If you're considering filing for a divorce, you've probably also looked into separation agreements recently. But is getting a separation agreement the right move for you? Understanding the pros and cons could help you save your marriage if reconciliation is an option, or get a better outcome in your divorce case.
To schedule a consultation with our team and speak with an experienced attorney about your case, contact us online or via phone at (718) 215-0121.
You Think Reconciliation May Be Possible
Perhaps one of the greatest reasons to obtain a separation agreement (and requisite separation judgment from your county court) is if you believe reconciliation with your spouse may be possible.
Many spouses find that reconciliation is easier when both parties take some time apart to focus on themselves and their issues.
However, having some structure to your separation can be beneficial, and that's where a separation agreement comes in. A separation agreement can contain terms for how you and your spouse handle separation in practice, such as whether you continue to share a joint bank account and how you plan to manage your finances if you do. It could also contain some stipulations for how you handle custody of any children you share together, or whether one spouse will provide the other with spousal support while the separation is ongoing.
Having a separation agreement also gives you a timeline for reconciliation. In many cases, couples won't wait more than a year after separating to decide whether they want to continue pushing forward with a divorce or not. Having an incentive to resolve your issues in an effective manner can help you find the best path forward in your marriage, whether that means separating or finalizing a divorce.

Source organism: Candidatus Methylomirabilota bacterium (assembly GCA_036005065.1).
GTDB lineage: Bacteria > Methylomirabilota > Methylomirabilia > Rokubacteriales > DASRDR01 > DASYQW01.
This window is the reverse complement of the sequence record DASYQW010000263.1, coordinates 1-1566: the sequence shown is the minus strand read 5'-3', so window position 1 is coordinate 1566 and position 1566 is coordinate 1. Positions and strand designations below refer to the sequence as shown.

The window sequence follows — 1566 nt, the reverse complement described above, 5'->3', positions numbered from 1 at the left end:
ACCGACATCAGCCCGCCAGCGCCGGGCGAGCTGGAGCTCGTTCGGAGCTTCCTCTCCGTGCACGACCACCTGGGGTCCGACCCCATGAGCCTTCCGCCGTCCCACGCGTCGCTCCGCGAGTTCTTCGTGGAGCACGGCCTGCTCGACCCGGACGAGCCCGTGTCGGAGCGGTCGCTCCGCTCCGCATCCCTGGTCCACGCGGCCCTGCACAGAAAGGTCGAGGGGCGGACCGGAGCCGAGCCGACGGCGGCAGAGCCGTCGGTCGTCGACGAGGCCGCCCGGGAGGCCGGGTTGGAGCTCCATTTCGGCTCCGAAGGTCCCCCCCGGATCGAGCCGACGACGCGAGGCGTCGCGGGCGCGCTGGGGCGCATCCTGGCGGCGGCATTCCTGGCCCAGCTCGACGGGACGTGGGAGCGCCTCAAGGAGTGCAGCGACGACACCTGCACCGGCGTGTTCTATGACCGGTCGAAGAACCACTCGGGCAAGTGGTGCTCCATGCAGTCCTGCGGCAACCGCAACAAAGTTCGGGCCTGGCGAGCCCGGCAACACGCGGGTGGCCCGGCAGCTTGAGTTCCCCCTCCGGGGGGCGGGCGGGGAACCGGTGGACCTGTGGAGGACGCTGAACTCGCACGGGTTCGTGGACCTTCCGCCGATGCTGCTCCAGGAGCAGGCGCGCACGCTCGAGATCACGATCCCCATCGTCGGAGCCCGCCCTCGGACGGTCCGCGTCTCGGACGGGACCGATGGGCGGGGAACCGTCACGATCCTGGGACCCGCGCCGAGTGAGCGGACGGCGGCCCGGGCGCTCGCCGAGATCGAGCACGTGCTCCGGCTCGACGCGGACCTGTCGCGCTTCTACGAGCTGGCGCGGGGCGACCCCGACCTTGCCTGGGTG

Both Spouses Would Benefit From Separating, But Not Divorcing
Even if you're positive you want to dissolve your marriage, a separation agreement may still be ideal for you.
While separated, you may still be able to share benefits, such as employer-provided healthcare, that one party would lose access to in the event of a divorce. If one party has a medical condition and needs some time to set up insurance of their own, separating can allow them to receive the care they need while they set up a post-divorce alternative.
Additionally, drafting a separation agreement allows you and your spouse to negotiate matters such as property division, alimony, child custody, and child support without the stress of a divorce hanging over your heads. If you want to file for an uncontested divorce, a separation agreement could help you remain on good terms while you finalize the terms of your divorce.
At Levi Divorce & Family Law Attorneys, our team is here to help you seek out an ideal outcome in your divorce case. To schedule a consultation with our team, contact us online or via phone at (718) 215-0121.